Context: Corona virus and its impact on Economy.
Mains 2020: Covid-19 and its impact on global economy.
Global markets haven’t witnessed such panic and dislocation since the global financial crisis of 2008. Global equity markets have collapsed, the US’s 10-year bond is at its lowest level ever, and crude prices underwent their largest single-day fall in 30 years.
This brings us to the questions about impact of the coronavirus on the global economy. In this article, we will explain the following:
– What is the Impact of corona virus on different sectors: – decline in crude oil prices, automobile sector, gems and jewellery?
– Why crude oil prices declining?
– What is its impact on India?
– What are the policy interventions?
– Way forward
What is the Impact of corona virus on different sectors: – decline in crude oil prices, automobile sector, gems and jewellery?
Besides its worrying effects on human life, the novel strain of coronavirus (COVID-19) has the potential to significantly slowdown not only the Chinese economy but also the global economy.
Estimates published by United Nations Conference on Trade and Development (UNCTAD) said that the slowdown of manufacturing in China due to the coronavirus (COVID-19) outbreak is disrupting world trade and could result in a 50 billion dollar decrease in exports across global value chains.
Over the last month, China has seen a dramatic reduction in its manufacturing Purchasing Manager’s Index (PMI) to 37.5, its lowest reading since 2004. This drop implies a 2 per cent reduction in output on an annual basis. This has come as a direct consequence of the spread of corona virus (COVID-19).
Impact on oil market: Coronavirus affects the oil market in two ways.
- First, travel restrictions due to containment efforts limit the use of jet fuel, and supply chains slow and industrial activity declines as companies send workers home—meaning less oil and oil-based products are being used and produced. This has very direct effects on oil consumption and informs near-term calculations of real oil demand.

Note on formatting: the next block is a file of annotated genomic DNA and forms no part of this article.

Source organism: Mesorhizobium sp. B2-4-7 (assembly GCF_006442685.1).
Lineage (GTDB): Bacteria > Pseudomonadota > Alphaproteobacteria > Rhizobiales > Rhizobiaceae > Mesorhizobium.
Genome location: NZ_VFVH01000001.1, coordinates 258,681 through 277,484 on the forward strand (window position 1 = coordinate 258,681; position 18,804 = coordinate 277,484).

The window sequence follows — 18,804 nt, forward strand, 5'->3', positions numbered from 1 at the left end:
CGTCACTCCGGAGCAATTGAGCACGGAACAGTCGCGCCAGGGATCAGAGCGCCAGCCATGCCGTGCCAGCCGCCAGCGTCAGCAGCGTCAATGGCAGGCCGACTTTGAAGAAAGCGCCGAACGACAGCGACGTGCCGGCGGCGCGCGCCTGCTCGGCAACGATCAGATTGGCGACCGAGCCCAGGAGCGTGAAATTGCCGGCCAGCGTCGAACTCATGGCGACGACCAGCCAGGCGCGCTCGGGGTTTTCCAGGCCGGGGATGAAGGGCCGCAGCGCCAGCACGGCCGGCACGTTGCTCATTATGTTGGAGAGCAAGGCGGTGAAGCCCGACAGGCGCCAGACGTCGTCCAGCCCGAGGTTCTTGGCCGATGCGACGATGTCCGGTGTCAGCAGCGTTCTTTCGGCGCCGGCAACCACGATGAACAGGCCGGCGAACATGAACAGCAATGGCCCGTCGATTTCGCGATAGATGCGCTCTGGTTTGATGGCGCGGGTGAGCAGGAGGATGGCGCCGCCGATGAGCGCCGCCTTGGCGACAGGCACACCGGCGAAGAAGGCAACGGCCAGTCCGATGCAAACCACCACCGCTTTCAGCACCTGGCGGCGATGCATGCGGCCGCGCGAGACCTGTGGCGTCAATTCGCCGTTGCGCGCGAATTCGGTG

- Second, the stock market reaction to the effect of the coronavirus on the global economy builds a projection of global oil demand over the long-term. As broader market sentiment about the health of the global economy declines, so do projections about the future oil demand curve, prompting flight away from oil and energy stocks and further drawing down prices.
Impact on Automobile Sector: China is the world’s biggest car market, and Wuhan, the city at the center of the outbreak, is known as a “motor city” for being home to auto plants including General Motors, Honda, Nissan, Peugeot Group and Renault.
- As the coronavirus spread, many auto companies across the country closed their doors as part of the recent nationwide shutdown. Largely as a result, car sales in China fell 92% in the first half of February, according to the data from the China Passenger Car Association (CPCA).
- The impacts on the auto industry are being felt beyond China’s borders, as shortages of supplies from China stall production around the world.
- For example, Hyundai and Kia recently stopped several assembly lines in Korea and Nissan announced it would suspend its auto production in Japan.
Impact on gems and jewellery:
- The Hong Kong jewelry and gems shows moved its dates from March 2–8 to May 18–21, citing the safety and health of those involved. And the Swatch Group canceled its Time to Move event in Zurich, originally scheduled for late February, due to the spread of the virus.
- India’s diamond industry in particular is exposed to disruptions in China. It was expecting to see its supplies to China via Hong Kong for the New Year rise as a result of the partial lifting the China-U.S. trade dispute.
- Surat imports rough gems and exports polished diamonds to and from Hong Kong and China. Exports were expected to rise sharply in the first quarter, but with Hong Kong on forced holiday through March 3 and flights grounded, the Surat diamond industry is suffering.
- According to India’s Gems and Jewellery Export Promotion Council (GJEPC), a majority of exports of polished and cut diamonds to China also go via Hong Kong but the coronavirus is hurting consumer demand, resulting in a dip in exports. Diamond companies having offices in Hong Kong and China have asked their staff to return in view of the vacation.
Why crude oil prices declining?
The market mayhem is the upshot of three global shocks interacting with each other.